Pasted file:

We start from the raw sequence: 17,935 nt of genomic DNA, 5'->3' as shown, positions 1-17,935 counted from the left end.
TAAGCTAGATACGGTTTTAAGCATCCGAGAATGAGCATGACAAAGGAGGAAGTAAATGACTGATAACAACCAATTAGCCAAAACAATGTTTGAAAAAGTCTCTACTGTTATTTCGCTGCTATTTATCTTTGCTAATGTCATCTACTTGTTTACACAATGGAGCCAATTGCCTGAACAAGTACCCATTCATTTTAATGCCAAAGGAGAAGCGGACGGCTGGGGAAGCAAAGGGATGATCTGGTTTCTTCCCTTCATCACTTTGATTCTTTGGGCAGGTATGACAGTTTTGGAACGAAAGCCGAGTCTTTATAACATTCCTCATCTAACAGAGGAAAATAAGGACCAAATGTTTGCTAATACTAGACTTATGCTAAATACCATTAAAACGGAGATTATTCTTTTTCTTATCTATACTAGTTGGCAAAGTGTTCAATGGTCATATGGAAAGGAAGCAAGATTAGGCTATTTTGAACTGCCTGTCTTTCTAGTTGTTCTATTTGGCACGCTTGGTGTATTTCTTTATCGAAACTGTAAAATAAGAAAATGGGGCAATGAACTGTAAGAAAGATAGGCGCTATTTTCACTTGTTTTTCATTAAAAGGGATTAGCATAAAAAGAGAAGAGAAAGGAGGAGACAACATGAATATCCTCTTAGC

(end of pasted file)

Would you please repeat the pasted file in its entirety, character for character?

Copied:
We start from the raw sequence: 17,935 nt of genomic DNA, 5'->3' as shown, positions 1-17,935 counted from the left end.
TAAGCTAGATACGGTTTTAAGCATCCGAGAATGAGCATGACAAAGGAGGAAGTAAATGACTGATAACAACCAATTAGCCAAAACAATGTTTGAAAAAGTCTCTACTGTTATTTCGCTGCTATTTATCTTTGCTAATGTCATCTACTTGTTTACACAATGGAGCCAATTGCCTGAACAAGTACCCATTCATTTTAATGCCAAAGGAGAAGCGGACGGCTGGGGAAGCAAAGGGATGATCTGGTTTCTTCCCTTCATCACTTTGATTCTTTGGGCAGGTATGACAGTTTTGGAACGAAAGCCGAGTCTTTATAACATTCCTCATCTAACAGAGGAAAATAAGGACCAAATGTTTGCTAATACTAGACTTATGCTAAATACCATTAAAACGGAGATTATTCTTTTTCTTATCTATACTAGTTGGCAAAGTGTTCAATGGTCATATGGAAAGGAAGCAAGATTAGGCTATTTTGAACTGCCTGTCTTTCTAGTTGTTCTATTTGGCACGCTTGGTGTATTTCTTTATCGAAACTGTAAAATAAGAAAATGGGGCAATGAACTGTAAGAAAGATAGGCGCTATTTTCACTTGTTTTTCATTAAAAGGGATTAGCATAAAAAGAGAAGAGAAAGGAGGAGACAACATGAATATCCTCTTAGC